The Connecticut Department of Public Health (DPH) is investigating an outbreak of seven confirmed cases of E. coli and two cases of hemolytic uremic syndrome (HUS). Patients sickened in this outbreak range in age from 2 to 25. Six of the seven patients recently visited the Oak Leaf Dairy Farm, a goat farm in Lebanon, Connecticut. The farm is not open for animal visits as a precaution.
DPH Commissioner Paul Pino said in a statement, “earlier today, DPH was informed of several patients from Southeastern Connecticut who have become ill with E. coli. We are closely monitoring the situation and working with our partners at the CDC and other relevant stakeholders. We will continue to work diligently to provide the public with the information it needs as we investigate. We strongly encourage anyone who visited the farm in March and developed symptoms of this illness to contact their physician.”
The symptoms of an E. coli infection include severe abdominal cramps, diarrhea that may be watery and/or bloody, a mild fever, nausea, and vomiting. Symptoms usually appear three to four days after exposure to the bacteria.
The symptoms of hemolytic uremic syndrome include reduced urine output, pale skin tone, fatigue, irritability, small bruises, unexplained bleeding from the nose or mouth, and a skin rash. Children under the age of five are most likely to develop this serious complication, which can cause kidney failure, stroke, and death. If anyone is experiencing these symptoms, they must see a doctor immediately.
There have been quite a few E. coli outbreaks related to ruminant animals, such as at petting zoos, in the past few years. These animals routinely harbor E. coli bacteria in their intestines, but do not become sick. The animals can shed the bacteria in their feces and it can get on their coats. When people pet the animals and then touch their faces, or don’t wash their hands before eating, they can easily ingest the bacteria.
Outbreaks have occurred at the Rice County Fair in Minnesota, that was linked to Zerebko Zoo Tran traveling petting zoo in 2014, and another at Huber’s Orchard in Starlight, Indiana in 2013. And in 2012, a deadly E. coli O157:H7 outbreak at the Cleveland County Fair Petting Zoo in North Carolina sickened more than 100 people. Often, these venues don’t provide enough hand washing stations for visitors to wash their hands after petting the animals.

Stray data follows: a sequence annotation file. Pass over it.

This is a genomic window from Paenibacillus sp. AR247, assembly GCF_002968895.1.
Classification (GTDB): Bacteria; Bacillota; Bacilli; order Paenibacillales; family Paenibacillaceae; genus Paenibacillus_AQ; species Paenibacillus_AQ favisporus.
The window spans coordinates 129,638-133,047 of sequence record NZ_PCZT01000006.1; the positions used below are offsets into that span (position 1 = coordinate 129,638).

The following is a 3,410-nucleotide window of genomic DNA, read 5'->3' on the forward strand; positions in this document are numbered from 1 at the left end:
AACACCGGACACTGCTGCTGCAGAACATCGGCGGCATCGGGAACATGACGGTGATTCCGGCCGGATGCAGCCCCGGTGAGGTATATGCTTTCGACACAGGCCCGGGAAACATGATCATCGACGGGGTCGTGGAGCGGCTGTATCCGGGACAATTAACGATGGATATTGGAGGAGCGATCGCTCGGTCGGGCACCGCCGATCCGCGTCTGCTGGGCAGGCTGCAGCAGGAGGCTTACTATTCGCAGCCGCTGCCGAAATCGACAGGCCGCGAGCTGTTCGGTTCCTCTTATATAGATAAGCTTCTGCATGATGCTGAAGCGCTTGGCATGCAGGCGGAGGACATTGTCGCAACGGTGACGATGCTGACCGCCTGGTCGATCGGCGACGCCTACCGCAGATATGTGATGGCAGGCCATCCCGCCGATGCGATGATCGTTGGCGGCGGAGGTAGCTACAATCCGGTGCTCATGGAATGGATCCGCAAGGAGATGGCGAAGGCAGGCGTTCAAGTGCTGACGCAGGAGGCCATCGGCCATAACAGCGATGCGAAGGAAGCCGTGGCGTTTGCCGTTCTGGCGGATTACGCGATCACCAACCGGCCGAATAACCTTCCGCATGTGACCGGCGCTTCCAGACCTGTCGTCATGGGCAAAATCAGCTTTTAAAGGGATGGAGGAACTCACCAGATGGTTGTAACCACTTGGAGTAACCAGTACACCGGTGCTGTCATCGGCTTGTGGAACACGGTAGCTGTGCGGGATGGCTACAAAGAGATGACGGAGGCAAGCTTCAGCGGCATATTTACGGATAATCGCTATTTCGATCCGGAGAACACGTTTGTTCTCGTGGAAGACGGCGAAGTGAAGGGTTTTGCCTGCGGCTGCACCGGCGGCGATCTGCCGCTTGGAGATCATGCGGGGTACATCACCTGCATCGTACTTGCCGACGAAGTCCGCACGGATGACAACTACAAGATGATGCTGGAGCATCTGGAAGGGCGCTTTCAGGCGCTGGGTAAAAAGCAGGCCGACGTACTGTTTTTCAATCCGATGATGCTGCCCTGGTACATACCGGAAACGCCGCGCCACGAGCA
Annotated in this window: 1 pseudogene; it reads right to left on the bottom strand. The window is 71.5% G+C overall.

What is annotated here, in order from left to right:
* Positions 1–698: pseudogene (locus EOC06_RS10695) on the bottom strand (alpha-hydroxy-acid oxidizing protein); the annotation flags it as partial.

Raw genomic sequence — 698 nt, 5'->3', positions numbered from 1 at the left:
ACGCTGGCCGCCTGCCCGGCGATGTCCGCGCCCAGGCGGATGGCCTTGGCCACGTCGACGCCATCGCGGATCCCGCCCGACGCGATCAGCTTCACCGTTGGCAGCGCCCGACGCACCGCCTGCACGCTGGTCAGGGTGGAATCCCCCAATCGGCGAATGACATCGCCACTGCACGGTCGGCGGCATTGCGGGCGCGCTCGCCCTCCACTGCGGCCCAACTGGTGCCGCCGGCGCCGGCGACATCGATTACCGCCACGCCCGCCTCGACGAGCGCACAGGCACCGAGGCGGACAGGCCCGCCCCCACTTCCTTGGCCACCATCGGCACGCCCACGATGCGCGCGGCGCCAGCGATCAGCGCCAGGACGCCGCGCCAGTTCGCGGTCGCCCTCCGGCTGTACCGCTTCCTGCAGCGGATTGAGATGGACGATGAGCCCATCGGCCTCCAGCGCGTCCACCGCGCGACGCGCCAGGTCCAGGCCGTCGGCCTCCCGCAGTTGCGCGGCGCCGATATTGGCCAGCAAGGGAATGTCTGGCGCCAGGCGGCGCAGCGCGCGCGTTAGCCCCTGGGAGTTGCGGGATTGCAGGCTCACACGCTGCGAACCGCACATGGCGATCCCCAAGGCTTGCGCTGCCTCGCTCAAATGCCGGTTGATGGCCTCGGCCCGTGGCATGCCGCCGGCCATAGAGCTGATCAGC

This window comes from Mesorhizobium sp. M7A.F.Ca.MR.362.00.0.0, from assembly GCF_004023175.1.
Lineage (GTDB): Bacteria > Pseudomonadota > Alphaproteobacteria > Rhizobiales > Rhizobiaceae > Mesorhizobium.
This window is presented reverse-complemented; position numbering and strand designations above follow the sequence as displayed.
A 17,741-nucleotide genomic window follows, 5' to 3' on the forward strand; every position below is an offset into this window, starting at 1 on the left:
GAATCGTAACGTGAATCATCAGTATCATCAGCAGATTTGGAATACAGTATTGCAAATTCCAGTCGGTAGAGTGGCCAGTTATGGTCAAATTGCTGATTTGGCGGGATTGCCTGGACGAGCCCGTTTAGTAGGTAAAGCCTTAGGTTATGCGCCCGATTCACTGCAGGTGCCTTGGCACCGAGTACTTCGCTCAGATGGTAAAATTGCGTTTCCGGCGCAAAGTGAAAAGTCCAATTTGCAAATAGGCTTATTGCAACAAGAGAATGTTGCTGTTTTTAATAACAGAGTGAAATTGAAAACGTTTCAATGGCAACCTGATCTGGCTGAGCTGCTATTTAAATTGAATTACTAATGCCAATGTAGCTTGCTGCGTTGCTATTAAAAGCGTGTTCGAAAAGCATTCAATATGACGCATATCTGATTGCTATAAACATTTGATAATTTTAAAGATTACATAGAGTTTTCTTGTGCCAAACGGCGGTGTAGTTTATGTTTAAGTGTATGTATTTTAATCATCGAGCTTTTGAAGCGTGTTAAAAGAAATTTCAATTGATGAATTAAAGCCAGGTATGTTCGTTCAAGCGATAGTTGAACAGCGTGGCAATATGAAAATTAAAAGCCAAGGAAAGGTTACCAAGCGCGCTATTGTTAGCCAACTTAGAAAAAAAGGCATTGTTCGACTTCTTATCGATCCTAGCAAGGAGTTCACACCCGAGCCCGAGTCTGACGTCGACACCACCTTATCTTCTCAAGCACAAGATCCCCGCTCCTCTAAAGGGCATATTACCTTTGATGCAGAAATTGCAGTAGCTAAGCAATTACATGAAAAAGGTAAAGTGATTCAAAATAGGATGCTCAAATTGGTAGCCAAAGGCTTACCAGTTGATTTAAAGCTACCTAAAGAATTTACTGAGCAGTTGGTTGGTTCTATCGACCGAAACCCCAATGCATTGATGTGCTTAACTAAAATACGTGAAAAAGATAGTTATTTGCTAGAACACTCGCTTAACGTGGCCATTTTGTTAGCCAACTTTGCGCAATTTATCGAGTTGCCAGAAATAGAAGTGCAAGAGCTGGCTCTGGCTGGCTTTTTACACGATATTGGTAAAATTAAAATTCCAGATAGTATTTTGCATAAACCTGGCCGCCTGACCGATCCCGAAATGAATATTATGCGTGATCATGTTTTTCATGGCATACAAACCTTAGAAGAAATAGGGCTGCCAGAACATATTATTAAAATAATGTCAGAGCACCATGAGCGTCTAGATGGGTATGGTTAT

Task forces have been looking at these events and venues and have made recommendations to prevent further outbreaks. They have stated that there should be a clear separation between food vendors and animal exhibits. Hand washing stations should be placed at entrances and exits of the zoo exhibits. All food vendors should provide pre-packaged, pre-portioned condiments to avoid hand pump devices for ketchup and mustard that are used by many people. And signage should be placed at each of the zoo’s entrances, warning people that there is a risk for serious illness from the animals at the venue.
The best way to protect yourself and your children if you choose to go to a farm or a petting zoo where there are ruminant animals is to wash your hands throughly after touching any animal. And watch the children carefully to make sure they do not put their hands anywhere near their faces after coming in contact with the animals.